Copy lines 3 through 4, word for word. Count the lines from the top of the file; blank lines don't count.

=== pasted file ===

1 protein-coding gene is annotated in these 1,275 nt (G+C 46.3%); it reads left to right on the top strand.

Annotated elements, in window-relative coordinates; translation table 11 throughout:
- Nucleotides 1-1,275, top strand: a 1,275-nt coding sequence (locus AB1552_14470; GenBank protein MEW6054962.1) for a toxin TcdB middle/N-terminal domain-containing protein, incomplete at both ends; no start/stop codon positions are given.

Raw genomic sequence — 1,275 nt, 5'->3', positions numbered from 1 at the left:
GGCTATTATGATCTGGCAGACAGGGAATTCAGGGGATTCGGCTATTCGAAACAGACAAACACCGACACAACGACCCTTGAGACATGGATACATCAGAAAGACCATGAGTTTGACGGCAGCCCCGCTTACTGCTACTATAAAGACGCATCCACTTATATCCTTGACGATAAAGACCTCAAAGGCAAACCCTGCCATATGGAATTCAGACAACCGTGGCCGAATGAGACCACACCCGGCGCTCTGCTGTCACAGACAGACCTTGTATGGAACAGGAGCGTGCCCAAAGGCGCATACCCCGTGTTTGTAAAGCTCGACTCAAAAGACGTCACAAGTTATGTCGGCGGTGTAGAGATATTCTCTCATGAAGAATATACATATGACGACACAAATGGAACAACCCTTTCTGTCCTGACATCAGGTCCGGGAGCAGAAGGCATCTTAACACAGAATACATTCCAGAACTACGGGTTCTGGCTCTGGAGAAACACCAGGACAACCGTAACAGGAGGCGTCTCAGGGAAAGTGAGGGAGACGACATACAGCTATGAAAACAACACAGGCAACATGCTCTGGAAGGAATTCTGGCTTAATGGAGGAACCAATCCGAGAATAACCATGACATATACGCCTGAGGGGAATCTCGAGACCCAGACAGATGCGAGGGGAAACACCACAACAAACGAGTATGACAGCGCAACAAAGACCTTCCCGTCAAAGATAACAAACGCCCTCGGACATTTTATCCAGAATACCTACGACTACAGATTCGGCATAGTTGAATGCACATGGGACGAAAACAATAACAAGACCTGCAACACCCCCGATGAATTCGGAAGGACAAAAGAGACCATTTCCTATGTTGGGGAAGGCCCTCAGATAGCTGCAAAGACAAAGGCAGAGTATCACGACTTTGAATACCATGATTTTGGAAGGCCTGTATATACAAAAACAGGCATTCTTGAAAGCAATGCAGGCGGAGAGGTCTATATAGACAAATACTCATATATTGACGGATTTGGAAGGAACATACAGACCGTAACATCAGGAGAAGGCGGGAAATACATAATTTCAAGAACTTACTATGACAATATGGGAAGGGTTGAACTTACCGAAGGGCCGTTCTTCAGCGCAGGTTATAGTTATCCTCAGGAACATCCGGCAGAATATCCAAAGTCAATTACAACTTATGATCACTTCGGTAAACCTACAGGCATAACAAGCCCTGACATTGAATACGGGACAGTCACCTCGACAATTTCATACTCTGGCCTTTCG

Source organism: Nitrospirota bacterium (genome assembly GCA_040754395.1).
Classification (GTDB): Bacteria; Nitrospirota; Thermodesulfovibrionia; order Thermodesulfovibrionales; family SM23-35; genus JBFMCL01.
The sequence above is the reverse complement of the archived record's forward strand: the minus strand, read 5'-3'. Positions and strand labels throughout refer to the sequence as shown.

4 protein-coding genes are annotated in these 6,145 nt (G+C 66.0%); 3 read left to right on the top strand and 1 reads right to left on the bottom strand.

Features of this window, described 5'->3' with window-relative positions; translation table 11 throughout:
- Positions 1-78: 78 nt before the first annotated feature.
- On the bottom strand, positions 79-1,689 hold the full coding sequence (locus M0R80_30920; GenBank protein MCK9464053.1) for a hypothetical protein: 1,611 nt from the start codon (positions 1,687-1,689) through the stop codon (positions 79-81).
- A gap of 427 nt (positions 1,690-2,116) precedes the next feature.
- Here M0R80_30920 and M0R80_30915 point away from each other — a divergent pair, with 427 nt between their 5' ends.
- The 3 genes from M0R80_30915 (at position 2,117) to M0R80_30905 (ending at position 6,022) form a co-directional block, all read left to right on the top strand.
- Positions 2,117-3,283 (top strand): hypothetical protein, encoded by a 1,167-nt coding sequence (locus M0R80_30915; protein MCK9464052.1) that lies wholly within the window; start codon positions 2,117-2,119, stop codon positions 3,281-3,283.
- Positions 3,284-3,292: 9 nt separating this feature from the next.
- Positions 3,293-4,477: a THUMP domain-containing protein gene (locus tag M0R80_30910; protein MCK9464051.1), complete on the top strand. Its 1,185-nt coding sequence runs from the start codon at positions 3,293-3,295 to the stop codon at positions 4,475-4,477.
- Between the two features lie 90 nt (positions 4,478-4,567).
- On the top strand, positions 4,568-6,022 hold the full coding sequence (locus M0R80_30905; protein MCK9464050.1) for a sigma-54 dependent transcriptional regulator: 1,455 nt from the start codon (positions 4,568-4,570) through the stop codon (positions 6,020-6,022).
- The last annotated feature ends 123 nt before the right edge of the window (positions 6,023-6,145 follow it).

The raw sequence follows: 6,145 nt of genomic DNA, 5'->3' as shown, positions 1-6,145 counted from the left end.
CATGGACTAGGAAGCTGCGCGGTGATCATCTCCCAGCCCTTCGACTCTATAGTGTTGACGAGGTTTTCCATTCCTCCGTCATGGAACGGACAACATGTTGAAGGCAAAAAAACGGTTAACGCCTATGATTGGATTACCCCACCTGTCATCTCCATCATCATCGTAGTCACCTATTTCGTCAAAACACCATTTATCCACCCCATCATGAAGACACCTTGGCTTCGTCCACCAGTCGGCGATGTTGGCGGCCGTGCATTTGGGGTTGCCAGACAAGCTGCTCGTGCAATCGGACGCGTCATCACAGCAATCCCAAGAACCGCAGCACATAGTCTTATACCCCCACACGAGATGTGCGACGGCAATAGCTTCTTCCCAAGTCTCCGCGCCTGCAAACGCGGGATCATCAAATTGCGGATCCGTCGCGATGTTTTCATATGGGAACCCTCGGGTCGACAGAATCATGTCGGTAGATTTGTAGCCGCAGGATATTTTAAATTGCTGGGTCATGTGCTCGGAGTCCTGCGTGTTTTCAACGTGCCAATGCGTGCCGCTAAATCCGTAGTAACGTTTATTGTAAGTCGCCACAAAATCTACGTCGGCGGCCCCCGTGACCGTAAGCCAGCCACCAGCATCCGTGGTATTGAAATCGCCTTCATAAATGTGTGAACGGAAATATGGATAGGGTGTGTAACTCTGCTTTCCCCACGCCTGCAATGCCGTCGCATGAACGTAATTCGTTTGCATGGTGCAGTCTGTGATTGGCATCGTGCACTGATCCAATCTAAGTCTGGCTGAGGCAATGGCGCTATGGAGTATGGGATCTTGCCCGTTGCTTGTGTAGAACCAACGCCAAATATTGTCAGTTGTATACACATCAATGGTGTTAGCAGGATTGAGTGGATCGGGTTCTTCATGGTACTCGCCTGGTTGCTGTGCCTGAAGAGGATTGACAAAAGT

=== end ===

- Nucleotides 1-1,275, top strand: a 1,275-nt coding sequence (locus AB1552_14470; GenBank protein MEW6054962.1) for a toxin TcdB middle/N-terminal domain-containing protein, incomplete at both ends; no start/stop codon positions are given.

Raw genomic sequence — 1,275 nt, 5'->3', positions numbered from 1 at the left: